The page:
- Agile Toolkit Overview
- Main Qualities of Agile Toolkit
- Everything is an Object
- Objects live in a Runtime-Tree
To know where framework is heading, you must know where it is coming from. Agile Toolkit is a rewrite of the AModules3 framework which dates back to 1999 and was maintained by the same author, meaning that Agile Toolkit have lived through at least 4 generation and have established a very solid foundation.
Agile Toolkit reached two years ago where the syntax is so well defined and accepted that no fundamental changes are longer necessary. You can safely invest your time into learning Agile Toolkit knowing that the next release is not going to turn on it’s head.
Additionally - the object-oriented nature of Agile Toolkit allows to maintain a one-release compatibility. For example, application written for 4.2 will also work nicely on 4.3 with a help of “Compatbility” controller.
Majority of PHP frameworks use class-oriented approach, static singletons, factories or global methods. Agile Toolkit uses classical Object-Oriented paradigms which are much more suitable for User Interface manipulation.
The major focus of Agile Toolkit is at speeding up development speed, however Agile Toolkit remains very swift and flexible at the same time. It creates quite a few UI objects as it works with your page, but it’s a manageable amount which would not slow your application more than an extra SQL query.
While AgileToolkit CSS is a great CSS framework on it’s own it also follows a very similar principles to the core framework. In a hands of a master you will be able to solve any possible problem.
In 1990, when applications were switching from DOS to Windows they discovered that they no longer need to worry about drawing dialog boxes, menus or buttons on the screen. A modern windowing systems do those things for applications more efficiently and more consistently.
Agile Toolkit is the same to your web application. Not only it is a framework, but it is a platform you use to develop your application.
This is a very important concept, because as you download an Agile Toolkit module, it will typically rely on all core features of Agile Toolkit. This makes add-on and extension development so much simpler, allows them to use a User Interface and automatically adjust it to your theme settings.
There are just some web platforms you should stay away if you are just learning to program. They will teach you bad software development practices and will turn you into an in-efficient and poor developer. PHP developers has been frown upon thanks to platforms such as Wordpress and Drupal. While great products, they are good example of poor coding practices.
Agile toolkit, on the contrary, is designed to cultivate progressive thinking and as you learn it, you will become much more proficient developer. Even if you will have to switch to a different language later on, the principles you will learn in Agile Toolkit will let you remain a good software architect.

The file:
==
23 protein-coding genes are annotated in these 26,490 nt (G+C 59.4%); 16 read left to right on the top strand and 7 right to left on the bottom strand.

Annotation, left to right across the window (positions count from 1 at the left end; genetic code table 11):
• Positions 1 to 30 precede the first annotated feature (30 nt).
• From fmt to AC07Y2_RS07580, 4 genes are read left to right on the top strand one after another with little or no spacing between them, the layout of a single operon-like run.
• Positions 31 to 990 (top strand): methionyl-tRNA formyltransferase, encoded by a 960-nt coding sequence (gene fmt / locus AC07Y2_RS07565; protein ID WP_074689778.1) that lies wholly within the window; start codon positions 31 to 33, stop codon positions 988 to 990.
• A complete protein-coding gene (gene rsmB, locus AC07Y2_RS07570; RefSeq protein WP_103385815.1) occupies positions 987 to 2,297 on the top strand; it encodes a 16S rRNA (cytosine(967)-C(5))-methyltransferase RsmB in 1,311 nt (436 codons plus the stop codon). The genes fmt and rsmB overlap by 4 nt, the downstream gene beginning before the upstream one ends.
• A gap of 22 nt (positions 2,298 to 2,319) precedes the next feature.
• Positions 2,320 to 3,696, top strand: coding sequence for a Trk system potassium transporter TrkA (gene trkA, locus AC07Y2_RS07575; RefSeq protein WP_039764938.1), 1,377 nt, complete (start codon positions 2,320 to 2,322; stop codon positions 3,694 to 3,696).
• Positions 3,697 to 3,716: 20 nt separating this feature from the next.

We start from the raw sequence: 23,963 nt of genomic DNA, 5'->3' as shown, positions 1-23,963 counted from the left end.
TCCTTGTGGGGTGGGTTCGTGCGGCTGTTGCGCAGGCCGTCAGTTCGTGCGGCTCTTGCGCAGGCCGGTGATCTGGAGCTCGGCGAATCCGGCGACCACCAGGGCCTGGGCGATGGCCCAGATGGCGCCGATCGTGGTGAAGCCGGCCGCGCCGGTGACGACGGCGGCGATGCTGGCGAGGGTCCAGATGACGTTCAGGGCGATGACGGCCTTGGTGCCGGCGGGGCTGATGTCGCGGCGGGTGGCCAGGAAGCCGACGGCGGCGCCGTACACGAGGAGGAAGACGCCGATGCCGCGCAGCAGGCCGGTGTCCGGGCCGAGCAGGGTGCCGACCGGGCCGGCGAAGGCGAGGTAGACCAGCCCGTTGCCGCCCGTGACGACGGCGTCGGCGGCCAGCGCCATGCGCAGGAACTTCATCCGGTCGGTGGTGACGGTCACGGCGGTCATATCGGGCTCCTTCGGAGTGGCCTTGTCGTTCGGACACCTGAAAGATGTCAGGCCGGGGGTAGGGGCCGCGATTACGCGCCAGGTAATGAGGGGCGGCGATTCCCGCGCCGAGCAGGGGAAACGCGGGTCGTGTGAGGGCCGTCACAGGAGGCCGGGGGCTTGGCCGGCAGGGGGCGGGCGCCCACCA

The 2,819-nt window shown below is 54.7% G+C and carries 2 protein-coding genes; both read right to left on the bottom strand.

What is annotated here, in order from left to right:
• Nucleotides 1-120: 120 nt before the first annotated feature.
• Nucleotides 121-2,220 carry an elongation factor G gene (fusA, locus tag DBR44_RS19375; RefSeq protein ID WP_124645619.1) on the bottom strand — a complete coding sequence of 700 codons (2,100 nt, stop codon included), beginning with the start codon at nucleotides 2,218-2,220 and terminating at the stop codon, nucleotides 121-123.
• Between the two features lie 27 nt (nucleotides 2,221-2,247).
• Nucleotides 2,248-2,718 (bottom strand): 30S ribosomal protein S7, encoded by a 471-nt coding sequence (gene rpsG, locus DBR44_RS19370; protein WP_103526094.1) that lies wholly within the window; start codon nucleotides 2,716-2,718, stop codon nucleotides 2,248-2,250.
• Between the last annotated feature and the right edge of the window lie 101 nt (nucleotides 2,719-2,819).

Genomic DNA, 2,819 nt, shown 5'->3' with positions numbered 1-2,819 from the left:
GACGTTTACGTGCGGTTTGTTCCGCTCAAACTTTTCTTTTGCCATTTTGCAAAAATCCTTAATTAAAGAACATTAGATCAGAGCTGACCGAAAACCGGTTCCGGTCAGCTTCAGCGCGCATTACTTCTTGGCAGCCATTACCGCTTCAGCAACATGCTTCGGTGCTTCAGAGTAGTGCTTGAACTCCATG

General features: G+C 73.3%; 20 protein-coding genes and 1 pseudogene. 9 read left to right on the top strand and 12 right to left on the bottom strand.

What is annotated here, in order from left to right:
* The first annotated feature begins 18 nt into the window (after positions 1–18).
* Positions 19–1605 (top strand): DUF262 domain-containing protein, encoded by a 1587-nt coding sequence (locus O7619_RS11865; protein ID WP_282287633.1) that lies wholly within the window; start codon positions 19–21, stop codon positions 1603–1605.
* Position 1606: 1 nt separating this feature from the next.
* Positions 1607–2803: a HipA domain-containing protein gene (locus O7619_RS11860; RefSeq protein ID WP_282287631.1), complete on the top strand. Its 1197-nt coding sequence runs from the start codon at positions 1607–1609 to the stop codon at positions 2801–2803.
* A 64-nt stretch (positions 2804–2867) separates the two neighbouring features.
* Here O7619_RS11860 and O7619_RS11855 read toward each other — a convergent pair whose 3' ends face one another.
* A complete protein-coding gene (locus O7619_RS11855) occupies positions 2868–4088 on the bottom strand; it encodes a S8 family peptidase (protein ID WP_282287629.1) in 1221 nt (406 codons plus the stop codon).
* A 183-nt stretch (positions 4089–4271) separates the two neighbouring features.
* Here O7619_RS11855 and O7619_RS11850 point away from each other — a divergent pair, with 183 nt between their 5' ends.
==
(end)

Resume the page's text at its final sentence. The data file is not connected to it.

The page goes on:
Most frameworks go through a number of object and have them produce chunks of HTML which is glued together into a resulting web page output.
Agile Toolkit uses a two-pass approach. Your objects are initialized during the first step, then objects identify what needs to be repainted and render only relevant part of the page. This approach natively enables developers to use partial re-renders and encourage use of AJAX and building of rich applications.
By no means Agile Toolkit is a “minimalistic” framework. It has more stuff than some mature and heavyweight frameworks. However with efficient code re-use and clever architecture, Agile Toolkit wins on performance, is much more lightweight, simple and agile.
Agile Toolkit views support connectivity with Data Sources - which can be anything: array, SQL, NoSQL or API. This means that creating a form and linking it with RESTful API is just as simple as saving it into the SQL table.
Most MVC frameworks offer a way to abstract SQL. Often they offer all-or-nothing solution.
Agile Toolkit features a clever objective data and relationship manager with support for all SQL server features including joins, sub-selects, expressions and conditions.
In our application so far we have defined and created objects, such as: model, crud, button and error-box. Agile Toolkit only work with objects.
The classes of those objects would inherit from AbstractObject, so all objects have a common ancestor.
In Agile Toolkit you don’t create instances using a “new” statement, instead you “add” objects into other objects. It is, in a way, similar, but objects are by default connected with the rest of your application.
Any object of Agile Toolkit would have a reference to it’s owner - the object which spawned it. It also has a reference to the top-most object - Application object.
Create a new PHP file called “cmd.php”:
include'vendor/autoload.php'; $app = new App_CLI('myapp'); $model = $app->add('Model', 'mymodel'); $ctl = $model->add('Controller', 'mycontroller'); echo $ctl->name."\n"; // Outputs myapp_mymodel_mycontroller echo $model->name."\n"; // Outputs myapp_mymodel echo $ctl->owner->name."\n"; // Outputs myapp_mymodel echo $ctl->app->name."\n"; // Outputs myapp